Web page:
Vanessa: I remember bits and pieces of that night like Curtis constructing the set we used that day and the camera crew setting up. I had been mentally saying goodbye to the whole Pylon experience all through the recent goodbye tour we had just done. That night, I was able to just enjoy the show. I remember that Linda Hopper gave me a necklace and I broke it onstage and the beads scattered everywhere. During “M-Train” a bunch of friends came up and danced, including Jimmy Ellison who died around two months later from a brain tumor. We all had a champagne toast afterwards and all went our separate ways for a few years just living our lives.
Q: What do you make of the changing landscape of Athens?
Michael: I don’t know what to make of the changes in Athens except to acknowledge that economically viable places are always experiencing change — so Athens is obviously not a sleepy southern town anymore.
Q: Pylon, in my humble opinion, has always defined “art punk” perfectly. I always felt just as stimulated by your band in the realm of visual art and graphics and sculpture as well as musically. And to top it all off, there was a remarkable lack of pretense. Vanessa particularly has always struck me as such a personification of this “down-to-earth but beyond it” quality. Do you think there can be bands and personalities of this nature that can thrive in today’s radically different culture?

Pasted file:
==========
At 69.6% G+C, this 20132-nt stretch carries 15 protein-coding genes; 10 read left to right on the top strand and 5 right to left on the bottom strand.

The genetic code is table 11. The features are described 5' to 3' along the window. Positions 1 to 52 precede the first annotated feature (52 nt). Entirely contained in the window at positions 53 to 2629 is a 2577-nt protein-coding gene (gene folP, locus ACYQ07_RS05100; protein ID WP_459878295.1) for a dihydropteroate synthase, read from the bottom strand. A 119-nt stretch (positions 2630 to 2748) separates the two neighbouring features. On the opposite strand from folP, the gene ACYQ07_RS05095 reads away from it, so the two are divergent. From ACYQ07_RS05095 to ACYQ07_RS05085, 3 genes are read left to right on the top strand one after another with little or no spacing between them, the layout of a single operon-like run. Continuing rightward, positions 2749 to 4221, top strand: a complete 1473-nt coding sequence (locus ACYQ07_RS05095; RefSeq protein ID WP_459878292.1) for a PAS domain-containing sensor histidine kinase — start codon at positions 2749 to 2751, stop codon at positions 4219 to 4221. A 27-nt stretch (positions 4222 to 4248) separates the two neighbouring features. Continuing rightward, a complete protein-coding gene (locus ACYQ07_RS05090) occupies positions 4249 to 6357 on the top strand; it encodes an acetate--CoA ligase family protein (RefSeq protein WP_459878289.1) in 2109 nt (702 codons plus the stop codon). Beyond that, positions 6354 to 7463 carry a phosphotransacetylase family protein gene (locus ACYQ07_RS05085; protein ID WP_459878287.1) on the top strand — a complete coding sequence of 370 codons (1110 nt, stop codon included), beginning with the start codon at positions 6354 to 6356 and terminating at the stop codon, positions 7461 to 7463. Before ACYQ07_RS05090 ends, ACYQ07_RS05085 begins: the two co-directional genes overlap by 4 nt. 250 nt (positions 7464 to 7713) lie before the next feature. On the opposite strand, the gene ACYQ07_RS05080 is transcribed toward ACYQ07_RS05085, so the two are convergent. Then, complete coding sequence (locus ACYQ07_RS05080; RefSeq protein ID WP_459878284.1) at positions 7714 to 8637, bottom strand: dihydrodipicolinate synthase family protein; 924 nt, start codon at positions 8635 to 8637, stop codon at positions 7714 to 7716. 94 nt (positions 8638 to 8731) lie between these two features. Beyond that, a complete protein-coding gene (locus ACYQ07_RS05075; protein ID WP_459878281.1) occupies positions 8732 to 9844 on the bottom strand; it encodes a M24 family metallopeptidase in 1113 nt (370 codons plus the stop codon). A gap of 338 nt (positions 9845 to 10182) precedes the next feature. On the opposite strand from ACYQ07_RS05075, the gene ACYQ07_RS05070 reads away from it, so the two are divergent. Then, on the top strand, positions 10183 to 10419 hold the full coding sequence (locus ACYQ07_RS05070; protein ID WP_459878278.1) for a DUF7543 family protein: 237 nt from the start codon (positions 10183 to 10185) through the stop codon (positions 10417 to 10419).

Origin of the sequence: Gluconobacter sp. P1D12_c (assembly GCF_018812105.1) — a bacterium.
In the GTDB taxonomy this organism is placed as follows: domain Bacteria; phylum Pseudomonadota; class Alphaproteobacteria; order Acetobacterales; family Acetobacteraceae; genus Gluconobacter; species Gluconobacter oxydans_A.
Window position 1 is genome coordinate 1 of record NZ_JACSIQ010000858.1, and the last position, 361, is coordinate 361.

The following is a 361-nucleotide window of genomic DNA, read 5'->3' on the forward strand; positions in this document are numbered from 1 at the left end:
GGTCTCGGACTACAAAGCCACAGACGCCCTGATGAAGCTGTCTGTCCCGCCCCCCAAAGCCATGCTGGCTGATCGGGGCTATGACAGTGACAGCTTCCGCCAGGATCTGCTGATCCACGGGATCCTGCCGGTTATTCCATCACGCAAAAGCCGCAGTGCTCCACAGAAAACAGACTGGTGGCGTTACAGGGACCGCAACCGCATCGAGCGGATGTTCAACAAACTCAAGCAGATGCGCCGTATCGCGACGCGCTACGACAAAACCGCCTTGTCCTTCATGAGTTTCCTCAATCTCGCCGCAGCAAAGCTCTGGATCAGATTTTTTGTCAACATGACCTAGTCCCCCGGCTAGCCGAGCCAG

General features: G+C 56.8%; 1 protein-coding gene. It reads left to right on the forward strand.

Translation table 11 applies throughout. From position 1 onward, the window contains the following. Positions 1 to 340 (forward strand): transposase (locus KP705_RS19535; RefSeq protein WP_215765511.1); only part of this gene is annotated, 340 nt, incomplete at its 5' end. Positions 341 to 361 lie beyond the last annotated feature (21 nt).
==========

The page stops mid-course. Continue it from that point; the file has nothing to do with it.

Michael: It was effortless for us since we always saw our band and the music it presented as an extension of what we had come to think of as art. We drew our confidence from that conviction since we didn’t have the skills to draw it from our musicianship. While that spirit existed in a number of other Athens bands, I’m not sure anyone else was as grounded there as Pylon, all four of us being art students. Our early shows made that connection more clear, and as we got better and more used to it all, we became more like a traditional band. But our DNA was already set and that’s even what brought about our 1983 ending.